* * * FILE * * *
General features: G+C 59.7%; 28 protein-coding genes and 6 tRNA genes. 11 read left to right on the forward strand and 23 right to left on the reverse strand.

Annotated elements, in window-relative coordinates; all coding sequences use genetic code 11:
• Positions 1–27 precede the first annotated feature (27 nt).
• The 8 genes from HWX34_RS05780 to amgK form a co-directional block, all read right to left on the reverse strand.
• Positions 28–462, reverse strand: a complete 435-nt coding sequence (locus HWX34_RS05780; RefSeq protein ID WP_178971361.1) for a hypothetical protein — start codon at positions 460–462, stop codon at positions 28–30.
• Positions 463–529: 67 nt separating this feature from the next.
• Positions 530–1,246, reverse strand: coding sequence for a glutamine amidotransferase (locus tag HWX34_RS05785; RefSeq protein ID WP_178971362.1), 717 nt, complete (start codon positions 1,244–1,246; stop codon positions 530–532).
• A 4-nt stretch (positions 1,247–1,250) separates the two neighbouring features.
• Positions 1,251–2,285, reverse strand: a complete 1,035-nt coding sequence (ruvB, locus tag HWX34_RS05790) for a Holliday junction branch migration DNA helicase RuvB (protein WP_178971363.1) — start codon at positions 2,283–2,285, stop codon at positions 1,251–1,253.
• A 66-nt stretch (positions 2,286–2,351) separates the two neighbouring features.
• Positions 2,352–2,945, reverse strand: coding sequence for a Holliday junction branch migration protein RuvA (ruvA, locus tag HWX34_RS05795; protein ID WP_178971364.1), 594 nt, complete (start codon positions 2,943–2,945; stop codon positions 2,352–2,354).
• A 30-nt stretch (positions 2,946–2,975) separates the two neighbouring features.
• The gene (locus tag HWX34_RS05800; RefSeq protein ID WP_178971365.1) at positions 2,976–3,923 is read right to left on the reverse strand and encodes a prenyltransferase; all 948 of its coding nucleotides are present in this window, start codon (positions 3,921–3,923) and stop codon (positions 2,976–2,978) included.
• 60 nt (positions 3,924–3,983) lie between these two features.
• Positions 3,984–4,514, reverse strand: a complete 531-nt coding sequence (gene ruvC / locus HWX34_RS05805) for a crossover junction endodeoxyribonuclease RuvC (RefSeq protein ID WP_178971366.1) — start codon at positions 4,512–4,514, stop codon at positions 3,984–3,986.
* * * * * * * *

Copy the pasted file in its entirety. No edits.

General features: G+C 59.7%; 28 protein-coding genes and 6 tRNA genes. 11 read left to right on the forward strand and 23 right to left on the reverse strand.

Annotated elements, in window-relative coordinates; all coding sequences use genetic code 11:
• Positions 1–27 precede the first annotated feature (27 nt).
• The 8 genes from HWX34_RS05780 to amgK form a co-directional block, all read right to left on the reverse strand.
• Positions 28–462, reverse strand: a complete 435-nt coding sequence (locus HWX34_RS05780; RefSeq protein ID WP_178971361.1) for a hypothetical protein — start codon at positions 460–462, stop codon at positions 28–30.
• Positions 463–529: 67 nt separating this feature from the next.
• Positions 530–1,246, reverse strand: coding sequence for a glutamine amidotransferase (locus tag HWX34_RS05785; RefSeq protein ID WP_178971362.1), 717 nt, complete (start codon positions 1,244–1,246; stop codon positions 530–532).
• A 4-nt stretch (positions 1,247–1,250) separates the two neighbouring features.
• Positions 1,251–2,285, reverse strand: a complete 1,035-nt coding sequence (ruvB, locus tag HWX34_RS05790) for a Holliday junction branch migration DNA helicase RuvB (protein WP_178971363.1) — start codon at positions 2,283–2,285, stop codon at positions 1,251–1,253.
• A 66-nt stretch (positions 2,286–2,351) separates the two neighbouring features.
• Positions 2,352–2,945, reverse strand: coding sequence for a Holliday junction branch migration protein RuvA (ruvA, locus tag HWX34_RS05795; protein ID WP_178971364.1), 594 nt, complete (start codon positions 2,943–2,945; stop codon positions 2,352–2,354).
• A 30-nt stretch (positions 2,946–2,975) separates the two neighbouring features.
• The gene (locus tag HWX34_RS05800; RefSeq protein ID WP_178971365.1) at positions 2,976–3,923 is read right to left on the reverse strand and encodes a prenyltransferase; all 948 of its coding nucleotides are present in this window, start codon (positions 3,921–3,923) and stop codon (positions 2,976–2,978) included.
• 60 nt (positions 3,924–3,983) lie between these two features.
• Positions 3,984–4,514, reverse strand: a complete 531-nt coding sequence (gene ruvC / locus HWX34_RS05805) for a crossover junction endodeoxyribonuclease RuvC (RefSeq protein ID WP_178971366.1) — start codon at positions 4,512–4,514, stop codon at positions 3,984–3,986.